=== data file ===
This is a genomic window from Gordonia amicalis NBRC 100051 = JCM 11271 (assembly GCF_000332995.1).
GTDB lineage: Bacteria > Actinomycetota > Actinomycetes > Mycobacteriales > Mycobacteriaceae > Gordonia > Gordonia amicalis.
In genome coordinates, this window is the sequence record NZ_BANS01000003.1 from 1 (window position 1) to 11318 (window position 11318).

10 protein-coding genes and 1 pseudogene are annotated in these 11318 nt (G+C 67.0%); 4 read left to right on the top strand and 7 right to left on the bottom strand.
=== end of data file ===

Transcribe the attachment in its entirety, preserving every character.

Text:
This is a genomic window from Gordonia amicalis NBRC 100051 = JCM 11271 (assembly GCF_000332995.1).
GTDB lineage: Bacteria > Actinomycetota > Actinomycetes > Mycobacteriales > Mycobacteriaceae > Gordonia > Gordonia amicalis.
In genome coordinates, this window is the sequence record NZ_BANS01000003.1 from 1 (window position 1) to 11318 (window position 11318).

10 protein-coding genes and 1 pseudogene are annotated in these 11318 nt (G+C 67.0%); 4 read left to right on the top strand and 7 right to left on the bottom strand.